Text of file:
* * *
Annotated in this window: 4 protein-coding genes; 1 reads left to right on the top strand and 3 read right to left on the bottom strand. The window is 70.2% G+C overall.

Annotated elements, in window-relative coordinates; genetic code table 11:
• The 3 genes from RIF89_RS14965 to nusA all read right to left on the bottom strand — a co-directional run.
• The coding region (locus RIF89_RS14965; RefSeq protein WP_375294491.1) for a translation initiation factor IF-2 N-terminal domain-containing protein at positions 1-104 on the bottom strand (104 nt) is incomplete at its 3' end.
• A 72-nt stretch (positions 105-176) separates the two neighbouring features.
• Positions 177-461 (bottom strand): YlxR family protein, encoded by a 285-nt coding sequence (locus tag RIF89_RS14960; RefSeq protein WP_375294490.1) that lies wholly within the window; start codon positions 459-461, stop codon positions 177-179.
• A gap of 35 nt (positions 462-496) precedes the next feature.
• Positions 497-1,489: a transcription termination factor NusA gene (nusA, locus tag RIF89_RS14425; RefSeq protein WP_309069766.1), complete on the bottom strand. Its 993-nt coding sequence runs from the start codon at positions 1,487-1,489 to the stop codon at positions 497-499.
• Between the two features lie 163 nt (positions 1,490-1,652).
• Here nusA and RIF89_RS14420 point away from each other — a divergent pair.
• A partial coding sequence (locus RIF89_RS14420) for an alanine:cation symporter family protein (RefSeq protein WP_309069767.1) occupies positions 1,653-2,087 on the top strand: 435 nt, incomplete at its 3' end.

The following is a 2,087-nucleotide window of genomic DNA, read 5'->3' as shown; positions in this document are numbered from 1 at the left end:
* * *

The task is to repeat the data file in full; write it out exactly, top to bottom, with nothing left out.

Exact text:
Annotated in this window: 4 protein-coding genes; 1 reads left to right on the top strand and 3 read right to left on the bottom strand. The window is 70.2% G+C overall.

Annotated elements, in window-relative coordinates; genetic code table 11:
• The 3 genes from RIF89_RS14965 to nusA all read right to left on the bottom strand — a co-directional run.
• The coding region (locus RIF89_RS14965; RefSeq protein WP_375294491.1) for a translation initiation factor IF-2 N-terminal domain-containing protein at positions 1-104 on the bottom strand (104 nt) is incomplete at its 3' end.
• A 72-nt stretch (positions 105-176) separates the two neighbouring features.
• Positions 177-461 (bottom strand): YlxR family protein, encoded by a 285-nt coding sequence (locus tag RIF89_RS14960; RefSeq protein WP_375294490.1) that lies wholly within the window; start codon positions 459-461, stop codon positions 177-179.
• A gap of 35 nt (positions 462-496) precedes the next feature.
• Positions 497-1,489: a transcription termination factor NusA gene (nusA, locus tag RIF89_RS14425; RefSeq protein WP_309069766.1), complete on the bottom strand. Its 993-nt coding sequence runs from the start codon at positions 1,487-1,489 to the stop codon at positions 497-499.
• Between the two features lie 163 nt (positions 1,490-1,652).
• Here nusA and RIF89_RS14420 point away from each other — a divergent pair.
• A partial coding sequence (locus RIF89_RS14420) for an alanine:cation symporter family protein (RefSeq protein WP_309069767.1) occupies positions 1,653-2,087 on the top strand: 435 nt, incomplete at its 3' end.

The following is a 2,087-nucleotide window of genomic DNA, read 5'->3' as shown; positions in this document are numbered from 1 at the left end: